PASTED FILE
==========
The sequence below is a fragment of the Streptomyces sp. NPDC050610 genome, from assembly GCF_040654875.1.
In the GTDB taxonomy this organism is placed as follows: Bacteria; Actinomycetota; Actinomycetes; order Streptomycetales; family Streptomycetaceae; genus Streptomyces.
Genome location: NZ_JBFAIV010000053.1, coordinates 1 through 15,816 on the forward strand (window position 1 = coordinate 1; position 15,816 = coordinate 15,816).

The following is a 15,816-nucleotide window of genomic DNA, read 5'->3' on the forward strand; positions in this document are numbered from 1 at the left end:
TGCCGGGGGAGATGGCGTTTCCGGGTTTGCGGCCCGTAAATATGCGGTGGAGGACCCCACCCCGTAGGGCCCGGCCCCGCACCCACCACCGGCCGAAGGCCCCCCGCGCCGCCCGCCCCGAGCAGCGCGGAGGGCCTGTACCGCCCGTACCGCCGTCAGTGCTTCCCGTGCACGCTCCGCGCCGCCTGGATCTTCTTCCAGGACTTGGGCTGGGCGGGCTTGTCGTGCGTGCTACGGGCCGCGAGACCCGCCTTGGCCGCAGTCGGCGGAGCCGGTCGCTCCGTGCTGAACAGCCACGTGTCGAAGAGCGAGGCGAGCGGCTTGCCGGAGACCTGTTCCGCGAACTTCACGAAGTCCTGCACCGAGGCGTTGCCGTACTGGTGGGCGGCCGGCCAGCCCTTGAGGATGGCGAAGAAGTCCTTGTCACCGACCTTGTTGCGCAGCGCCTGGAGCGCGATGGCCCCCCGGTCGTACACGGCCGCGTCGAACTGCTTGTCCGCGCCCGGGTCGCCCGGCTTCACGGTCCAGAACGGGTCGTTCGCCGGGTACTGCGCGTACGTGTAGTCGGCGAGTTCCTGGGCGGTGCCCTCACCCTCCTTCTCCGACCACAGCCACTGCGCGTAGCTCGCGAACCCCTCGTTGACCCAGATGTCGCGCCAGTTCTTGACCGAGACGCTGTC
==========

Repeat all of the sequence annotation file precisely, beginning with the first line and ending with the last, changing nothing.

The sequence below is a fragment of the Streptomyces sp. NPDC050610 genome, from assembly GCF_040654875.1.
In the GTDB taxonomy this organism is placed as follows: Bacteria; Actinomycetota; Actinomycetes; order Streptomycetales; family Streptomycetaceae; genus Streptomyces.
Genome location: NZ_JBFAIV010000053.1, coordinates 1 through 15,816 on the forward strand (window position 1 = coordinate 1; position 15,816 = coordinate 15,816).

The following is a 15,816-nucleotide window of genomic DNA, read 5'->3' on the forward strand; positions in this document are numbered from 1 at the left end:
TGCCGGGGGAGATGGCGTTTCCGGGTTTGCGGCCCGTAAATATGCGGTGGAGGACCCCACCCCGTAGGGCCCGGCCCCGCACCCACCACCGGCCGAAGGCCCCCCGCGCCGCCCGCCCCGAGCAGCGCGGAGGGCCTGTACCGCCCGTACCGCCGTCAGTGCTTCCCGTGCACGCTCCGCGCCGCCTGGATCTTCTTCCAGGACTTGGGCTGGGCGGGCTTGTCGTGCGTGCTACGGGCCGCGAGACCCGCCTTGGCCGCAGTCGGCGGAGCCGGTCGCTCCGTGCTGAACAGCCACGTGTCGAAGAGCGAGGCGAGCGGCTTGCCGGAGACCTGTTCCGCGAACTTCACGAAGTCCTGCACCGAGGCGTTGCCGTACTGGTGGGCGGCCGGCCAGCCCTTGAGGATGGCGAAGAAGTCCTTGTCACCGACCTTGTTGCGCAGCGCCTGGAGCGCGATGGCCCCCCGGTCGTACACGGCCGCGTCGAACTGCTTGTCCGCGCCCGGGTCGCCCGGCTTCACGGTCCAGAACGGGTCGTTCGCCGGGTACTGCGCGTACGTGTAGTCGGCGAGTTCCTGGGCGGTGCCCTCACCCTCCTTCTCCGACCACAGCCACTGCGCGTAGCTCGCGAACCCCTCGTTGACCCAGATGTCGCGCCAGTTCTTGACCGAGACGCTGTC